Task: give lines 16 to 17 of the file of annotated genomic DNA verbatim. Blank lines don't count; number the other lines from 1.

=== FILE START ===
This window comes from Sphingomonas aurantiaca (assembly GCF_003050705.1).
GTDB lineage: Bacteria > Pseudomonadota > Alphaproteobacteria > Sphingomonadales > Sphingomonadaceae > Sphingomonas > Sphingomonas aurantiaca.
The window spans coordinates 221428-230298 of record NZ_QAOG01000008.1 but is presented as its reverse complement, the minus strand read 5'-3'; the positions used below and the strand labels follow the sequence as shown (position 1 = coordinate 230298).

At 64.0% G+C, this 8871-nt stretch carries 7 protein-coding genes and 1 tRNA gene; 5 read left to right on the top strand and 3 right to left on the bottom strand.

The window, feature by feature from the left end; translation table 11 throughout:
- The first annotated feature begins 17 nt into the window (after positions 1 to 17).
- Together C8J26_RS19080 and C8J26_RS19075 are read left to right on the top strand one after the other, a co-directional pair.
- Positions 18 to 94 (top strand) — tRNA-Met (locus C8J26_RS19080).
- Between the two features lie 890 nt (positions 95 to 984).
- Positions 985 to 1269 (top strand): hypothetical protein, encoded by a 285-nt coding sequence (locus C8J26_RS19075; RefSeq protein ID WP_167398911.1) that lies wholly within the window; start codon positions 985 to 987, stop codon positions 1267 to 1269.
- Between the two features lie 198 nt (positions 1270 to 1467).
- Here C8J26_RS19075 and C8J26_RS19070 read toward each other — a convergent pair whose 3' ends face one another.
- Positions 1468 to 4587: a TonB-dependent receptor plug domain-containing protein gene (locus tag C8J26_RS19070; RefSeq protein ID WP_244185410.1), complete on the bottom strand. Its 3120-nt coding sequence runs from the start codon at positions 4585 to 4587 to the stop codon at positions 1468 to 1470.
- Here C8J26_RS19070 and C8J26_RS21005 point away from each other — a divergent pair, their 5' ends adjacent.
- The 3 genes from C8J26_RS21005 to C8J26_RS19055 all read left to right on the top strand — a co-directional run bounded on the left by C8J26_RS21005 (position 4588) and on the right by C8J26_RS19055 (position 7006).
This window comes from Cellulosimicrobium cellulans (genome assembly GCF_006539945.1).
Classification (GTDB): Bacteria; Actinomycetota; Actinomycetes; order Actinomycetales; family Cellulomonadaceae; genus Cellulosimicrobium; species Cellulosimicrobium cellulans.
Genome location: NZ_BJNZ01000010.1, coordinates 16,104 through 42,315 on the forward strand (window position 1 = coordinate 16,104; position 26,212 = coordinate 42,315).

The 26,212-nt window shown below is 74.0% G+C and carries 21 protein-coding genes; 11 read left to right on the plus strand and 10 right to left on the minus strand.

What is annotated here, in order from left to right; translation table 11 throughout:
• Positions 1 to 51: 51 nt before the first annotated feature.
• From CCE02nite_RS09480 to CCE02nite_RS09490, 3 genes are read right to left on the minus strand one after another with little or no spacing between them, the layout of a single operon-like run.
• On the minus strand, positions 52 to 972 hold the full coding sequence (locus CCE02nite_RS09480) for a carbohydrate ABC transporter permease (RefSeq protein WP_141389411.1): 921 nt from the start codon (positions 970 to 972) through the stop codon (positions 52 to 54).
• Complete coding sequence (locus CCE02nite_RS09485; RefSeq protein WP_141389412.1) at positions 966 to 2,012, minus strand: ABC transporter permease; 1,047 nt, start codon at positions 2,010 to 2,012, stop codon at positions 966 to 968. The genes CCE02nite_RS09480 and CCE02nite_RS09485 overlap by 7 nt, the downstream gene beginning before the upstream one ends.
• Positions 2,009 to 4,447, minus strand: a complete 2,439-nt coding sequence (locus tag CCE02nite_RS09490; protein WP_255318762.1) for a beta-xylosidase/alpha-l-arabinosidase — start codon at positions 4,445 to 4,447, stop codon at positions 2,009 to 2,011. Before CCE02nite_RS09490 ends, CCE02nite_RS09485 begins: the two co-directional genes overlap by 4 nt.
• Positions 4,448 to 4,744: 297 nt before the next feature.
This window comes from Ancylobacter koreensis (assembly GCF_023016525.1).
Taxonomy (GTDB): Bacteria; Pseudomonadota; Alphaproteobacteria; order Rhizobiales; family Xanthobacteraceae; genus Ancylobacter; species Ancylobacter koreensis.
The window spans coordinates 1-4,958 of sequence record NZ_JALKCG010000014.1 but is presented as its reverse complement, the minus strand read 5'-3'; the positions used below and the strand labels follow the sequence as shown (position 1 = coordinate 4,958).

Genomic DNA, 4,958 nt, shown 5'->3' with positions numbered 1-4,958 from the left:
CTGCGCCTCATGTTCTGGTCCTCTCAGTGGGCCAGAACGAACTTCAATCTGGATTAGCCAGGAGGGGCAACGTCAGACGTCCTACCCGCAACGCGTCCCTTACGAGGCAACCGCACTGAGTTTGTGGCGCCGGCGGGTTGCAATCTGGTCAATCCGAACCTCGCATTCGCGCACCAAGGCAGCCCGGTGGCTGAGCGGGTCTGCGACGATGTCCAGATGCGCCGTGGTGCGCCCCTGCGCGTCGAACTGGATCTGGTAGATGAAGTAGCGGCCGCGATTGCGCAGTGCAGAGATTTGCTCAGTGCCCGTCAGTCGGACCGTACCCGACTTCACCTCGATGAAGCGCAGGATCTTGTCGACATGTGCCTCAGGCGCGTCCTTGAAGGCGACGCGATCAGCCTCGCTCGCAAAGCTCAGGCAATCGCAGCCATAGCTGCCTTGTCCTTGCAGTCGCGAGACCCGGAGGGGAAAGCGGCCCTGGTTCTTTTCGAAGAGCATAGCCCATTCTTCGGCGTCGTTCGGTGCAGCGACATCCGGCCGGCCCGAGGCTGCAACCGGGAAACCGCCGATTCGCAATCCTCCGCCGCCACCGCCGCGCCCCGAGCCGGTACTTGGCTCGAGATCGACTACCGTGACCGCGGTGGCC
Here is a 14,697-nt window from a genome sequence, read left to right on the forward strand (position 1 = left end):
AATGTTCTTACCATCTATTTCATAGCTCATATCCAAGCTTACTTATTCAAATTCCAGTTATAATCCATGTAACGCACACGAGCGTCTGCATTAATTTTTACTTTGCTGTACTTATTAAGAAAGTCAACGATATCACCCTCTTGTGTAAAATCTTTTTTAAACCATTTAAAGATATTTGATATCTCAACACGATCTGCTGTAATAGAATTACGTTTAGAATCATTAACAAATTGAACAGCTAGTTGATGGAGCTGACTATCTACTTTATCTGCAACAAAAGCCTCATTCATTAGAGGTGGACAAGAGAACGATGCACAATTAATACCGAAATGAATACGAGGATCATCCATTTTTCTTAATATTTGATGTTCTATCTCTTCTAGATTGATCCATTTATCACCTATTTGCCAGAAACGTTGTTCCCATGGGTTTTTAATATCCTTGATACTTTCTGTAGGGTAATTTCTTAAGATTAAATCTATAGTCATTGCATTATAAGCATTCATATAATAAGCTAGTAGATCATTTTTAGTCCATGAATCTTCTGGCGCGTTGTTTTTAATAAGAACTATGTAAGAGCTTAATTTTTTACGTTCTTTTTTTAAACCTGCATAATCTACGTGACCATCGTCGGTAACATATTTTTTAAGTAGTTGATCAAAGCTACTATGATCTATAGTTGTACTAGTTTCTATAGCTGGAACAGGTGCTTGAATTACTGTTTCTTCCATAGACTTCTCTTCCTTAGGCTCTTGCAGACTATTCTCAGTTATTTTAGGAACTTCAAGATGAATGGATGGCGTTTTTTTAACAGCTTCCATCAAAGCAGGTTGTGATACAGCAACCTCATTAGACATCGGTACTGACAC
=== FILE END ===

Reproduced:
This window comes from Cellulosimicrobium cellulans (genome assembly GCF_006539945.1).
Classification (GTDB): Bacteria; Actinomycetota; Actinomycetes; order Actinomycetales; family Cellulomonadaceae; genus Cellulosimicrobium; species Cellulosimicrobium cellulans.